[e2e] opening multiple TCP connections getting popular

Keith Moore moore at cs.utk.edu
Thu Aug 30 09:16:39 PDT 2007

[this is a resend...I think the list filtered my mail first time around.]

It seems to me that if "fairness" is defined by how well hosts limit the
number of concurrent flows then there's a problem with the definition. 

>From an application's perspective, there are valid reasons for having
multiple flows between two endpoints, which don't involve trying to get
more bandwidth than is available to other hosts.

Ideally there would be little difference in the aggregate bandwidth of
10 flows between two endpoints versus a single flow between those two
endpoints.  The thing to do is to work on making that so, not by
pessimizing multiple flows so that they work as badly as a single flow,
but by improving congestion control so that it does a better job of
adapting to network conditions while ignoring transient packet losses
unrelated to network congestion.

And really, hosts/stacks/apps that do a better job of accurately
detecting the difference between network congestion and transient packet
losses ought to get more bandwidth for their trouble.   Otherwise
there's a disincentive to implement better algorithms.


Bob Briscoe wrote:
> e2e-interest folks,
> This product is being very aggressively marketed:
> <http://www.speedbit.com/video%5Faccelerator/>
> It opens 10 HTTP/TCP connections to accelerate video downloads -
> essentially using the well-known broken feature of TCP (see the I-D
> below) to enable one user to compete more aggressively for the same
> bandwidth against other users. But it flies below the limit of 10
> concurrent half open connections added to Windows XP SP2 - claimed to
> be added to slow down worms but also limiting p2p filesharing clients.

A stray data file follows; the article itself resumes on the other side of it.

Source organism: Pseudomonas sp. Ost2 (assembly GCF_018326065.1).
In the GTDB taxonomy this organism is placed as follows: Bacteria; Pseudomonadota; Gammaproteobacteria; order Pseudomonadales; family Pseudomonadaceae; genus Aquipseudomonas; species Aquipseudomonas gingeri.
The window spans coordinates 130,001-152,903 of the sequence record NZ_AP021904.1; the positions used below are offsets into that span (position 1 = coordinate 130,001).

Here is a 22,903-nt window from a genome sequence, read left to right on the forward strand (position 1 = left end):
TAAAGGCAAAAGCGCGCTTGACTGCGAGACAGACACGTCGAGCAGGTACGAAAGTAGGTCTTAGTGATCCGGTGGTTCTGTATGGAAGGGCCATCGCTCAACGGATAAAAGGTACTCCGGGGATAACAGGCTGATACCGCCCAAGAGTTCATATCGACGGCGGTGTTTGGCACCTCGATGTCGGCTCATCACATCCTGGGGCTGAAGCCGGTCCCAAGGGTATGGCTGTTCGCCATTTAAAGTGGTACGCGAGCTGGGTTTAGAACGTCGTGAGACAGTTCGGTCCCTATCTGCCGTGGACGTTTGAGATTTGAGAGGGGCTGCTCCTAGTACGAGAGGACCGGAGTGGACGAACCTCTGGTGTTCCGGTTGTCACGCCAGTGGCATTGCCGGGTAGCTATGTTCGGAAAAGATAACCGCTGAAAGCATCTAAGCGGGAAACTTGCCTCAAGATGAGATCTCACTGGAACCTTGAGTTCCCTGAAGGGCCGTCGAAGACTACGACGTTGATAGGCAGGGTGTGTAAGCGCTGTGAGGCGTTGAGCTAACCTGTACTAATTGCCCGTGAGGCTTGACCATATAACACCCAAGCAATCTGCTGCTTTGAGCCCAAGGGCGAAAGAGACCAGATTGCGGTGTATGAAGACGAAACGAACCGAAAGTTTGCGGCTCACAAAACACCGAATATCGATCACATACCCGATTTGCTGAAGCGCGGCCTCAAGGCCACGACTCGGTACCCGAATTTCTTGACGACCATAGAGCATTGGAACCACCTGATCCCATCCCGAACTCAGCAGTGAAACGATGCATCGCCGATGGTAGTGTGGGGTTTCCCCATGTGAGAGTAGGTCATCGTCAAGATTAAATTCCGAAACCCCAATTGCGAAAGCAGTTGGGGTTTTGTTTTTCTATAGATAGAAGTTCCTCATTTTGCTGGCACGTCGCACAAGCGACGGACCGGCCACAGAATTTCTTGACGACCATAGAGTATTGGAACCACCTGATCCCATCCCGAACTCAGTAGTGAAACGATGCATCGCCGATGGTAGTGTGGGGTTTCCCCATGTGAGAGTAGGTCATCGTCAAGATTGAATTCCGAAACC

> Amazingly, these guys are approaching ISPs to re-sell this product -
> so their customers will just be competing more aggressively with each
> other and largely end up back where they started. It's worth reading
> the Business Week article linked off the above page to see just how
> convincingly this is being marketed - They fooled the technology
> assessment people in at least one large ISP (mentioning no names).
> If you're tempted to poke fun at all these people because they clearly
> don't understand, I actually think we should be chastened ourselves.
> Why shouldn't app-layer people expect the transport layer to correctly
> handle fairness?
> To quote the Internet Draft "Flow Rate Fairness: Dismantling a Religion"
> <http://www.ietf.org/internet-drafts/draft-briscoe-tsvarea-fair-02.pdf>
> "...flow rate fairness isn't even capable of reasoning about questions
> like, "How many flows is it fair to start between two endpoints? ...
> ...there will certainly be no solution until the networking community
> gets its head out of the sand and understands how unrealistic its view
> is; and how important this issue is--a conflict between the vested
> interests of real businesses and real people."
> King Cnut commanded the tide not to wash over him sitting on his
> throne on the English beach, but at least when the experiment failed
> he humbly accepted he was subject to greater powers, never wearing his
> crown again. I'm worrying away at the IETF to work on a proper
> solution to the TCP-fairness problem, rather than merely issuing the
> decree that RFC2616 HTTP/1.1 clients should observe a 2 connection
> limit to each server.
> Bob
> ____________________________________________________________________________
> Bob Briscoe, <bob.briscoe at bt.com>      Networks Research Centre, BT
> Research
> B54/77 Adastral Park,Martlesham Heath,Ipswich,IP5 3RE,UK.    +44 1473
> 645196

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